Mimesis Law
27 January 2022

If Chicago Won’t Learn, Alan Gura Will Make It

Jan. 20, 2017 (Fault Lines) – Set aside your concerns about the inauguration. It’s a frabjous day! Both Chicago’s gun lovers and aficionados of the Constitution have a lot to be happy about, what with yesterday’s big Second Amendment win out of the Windy City.

This is a nice change of pace at a time when Chicago’s getting a lot of bad press. Just last week, DoJ dropped a much-ballyhooed report on misconduct by the CPD, the culmination of yet another extended, expensive federal effort to tell the city’s residents and the nation what they already knew. Public servants are going around brutalizing people while paying less than lip service to their constitutional rights. They’re unionized, so they’re tough to discipline and fire. Oversight is a bad joke. And rather than address the problem, Mayor Rahm Emanuel prefers to duck and weave in an ongoing effort not to get shit on his mayor hat.

But the thing about problems is that they don’t go away when you ignore them. There’s now a big hole in the municipal budget, the result of all the police-brutality lawsuits Chicago’s had to settle. (In July 2016, the Chicago Reporter calculated the total payout from 2012 to 2015: a staggering $210 million.) Worse, the extremely costly, sprawling and deeply entrenched police force has been doing a bad job of fighting crime. For roughly the past ten months, Chicago residents have had to deal with a crime wave street cops describe as “unprecedented.” Auto thefts, armed robberies and burglaries are all up, as are homicides.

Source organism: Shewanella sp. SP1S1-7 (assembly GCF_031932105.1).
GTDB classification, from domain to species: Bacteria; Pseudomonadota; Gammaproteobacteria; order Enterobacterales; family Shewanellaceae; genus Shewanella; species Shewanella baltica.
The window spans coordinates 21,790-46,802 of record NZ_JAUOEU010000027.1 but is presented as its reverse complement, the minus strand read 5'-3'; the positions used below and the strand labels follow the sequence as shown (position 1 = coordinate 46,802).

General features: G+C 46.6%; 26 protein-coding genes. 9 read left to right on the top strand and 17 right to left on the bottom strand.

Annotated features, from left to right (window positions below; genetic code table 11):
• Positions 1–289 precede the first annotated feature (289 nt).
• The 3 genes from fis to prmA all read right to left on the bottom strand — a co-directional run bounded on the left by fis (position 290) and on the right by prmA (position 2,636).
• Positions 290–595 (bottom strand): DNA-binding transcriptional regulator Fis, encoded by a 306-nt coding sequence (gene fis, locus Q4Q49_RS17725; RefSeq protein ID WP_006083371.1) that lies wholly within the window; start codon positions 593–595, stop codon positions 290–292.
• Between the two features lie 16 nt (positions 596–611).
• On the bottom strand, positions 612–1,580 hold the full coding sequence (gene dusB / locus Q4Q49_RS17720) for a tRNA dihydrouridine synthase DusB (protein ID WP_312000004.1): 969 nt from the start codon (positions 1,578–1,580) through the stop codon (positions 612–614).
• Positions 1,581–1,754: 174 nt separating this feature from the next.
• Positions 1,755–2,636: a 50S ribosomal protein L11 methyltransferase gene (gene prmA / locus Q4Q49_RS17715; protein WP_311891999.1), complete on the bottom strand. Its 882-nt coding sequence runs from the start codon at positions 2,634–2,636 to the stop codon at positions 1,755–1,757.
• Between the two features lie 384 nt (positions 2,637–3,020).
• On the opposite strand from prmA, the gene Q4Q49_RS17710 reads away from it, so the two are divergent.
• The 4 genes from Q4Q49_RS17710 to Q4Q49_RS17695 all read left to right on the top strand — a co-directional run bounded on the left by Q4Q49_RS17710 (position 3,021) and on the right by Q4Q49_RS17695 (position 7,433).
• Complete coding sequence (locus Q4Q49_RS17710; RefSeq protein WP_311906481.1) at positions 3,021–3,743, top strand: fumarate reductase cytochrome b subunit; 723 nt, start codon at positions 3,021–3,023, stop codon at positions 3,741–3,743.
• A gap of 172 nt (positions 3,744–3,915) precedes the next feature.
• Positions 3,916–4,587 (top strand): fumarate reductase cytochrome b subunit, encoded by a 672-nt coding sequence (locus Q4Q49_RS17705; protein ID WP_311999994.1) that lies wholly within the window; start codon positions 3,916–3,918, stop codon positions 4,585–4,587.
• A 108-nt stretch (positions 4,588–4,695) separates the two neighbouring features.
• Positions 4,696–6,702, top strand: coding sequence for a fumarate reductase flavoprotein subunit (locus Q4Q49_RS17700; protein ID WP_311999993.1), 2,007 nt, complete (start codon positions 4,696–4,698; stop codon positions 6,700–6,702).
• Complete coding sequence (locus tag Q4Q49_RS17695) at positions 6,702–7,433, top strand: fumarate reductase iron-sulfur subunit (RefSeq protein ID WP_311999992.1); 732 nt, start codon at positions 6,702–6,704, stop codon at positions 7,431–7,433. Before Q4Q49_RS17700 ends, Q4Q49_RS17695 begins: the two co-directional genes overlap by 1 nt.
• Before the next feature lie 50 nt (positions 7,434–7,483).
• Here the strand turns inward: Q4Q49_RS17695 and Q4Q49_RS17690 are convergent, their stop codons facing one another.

This kind of environment creates a demand for guns. And the good news for prospective Chicago gun owners (and the starting point of this story) is that the Supreme Court, in its 2008 Heller decision, rediscovered the individual right to bear arms, doing away with 70 years of poorly justified assumptions to the contrary.

It’s important to note that the decision isn’t perfect. Heller acknowledges that the individual right can be restricted, but doesn’t explain why and in what circumstances. Instead, it offers dubious examples of regulations that the majority considered historically and constitutionally acceptable. But it was totally earthshaking in that it reestablished the Second Amendment right to keep and bear guns, not just collectively but also and especially for self-defense.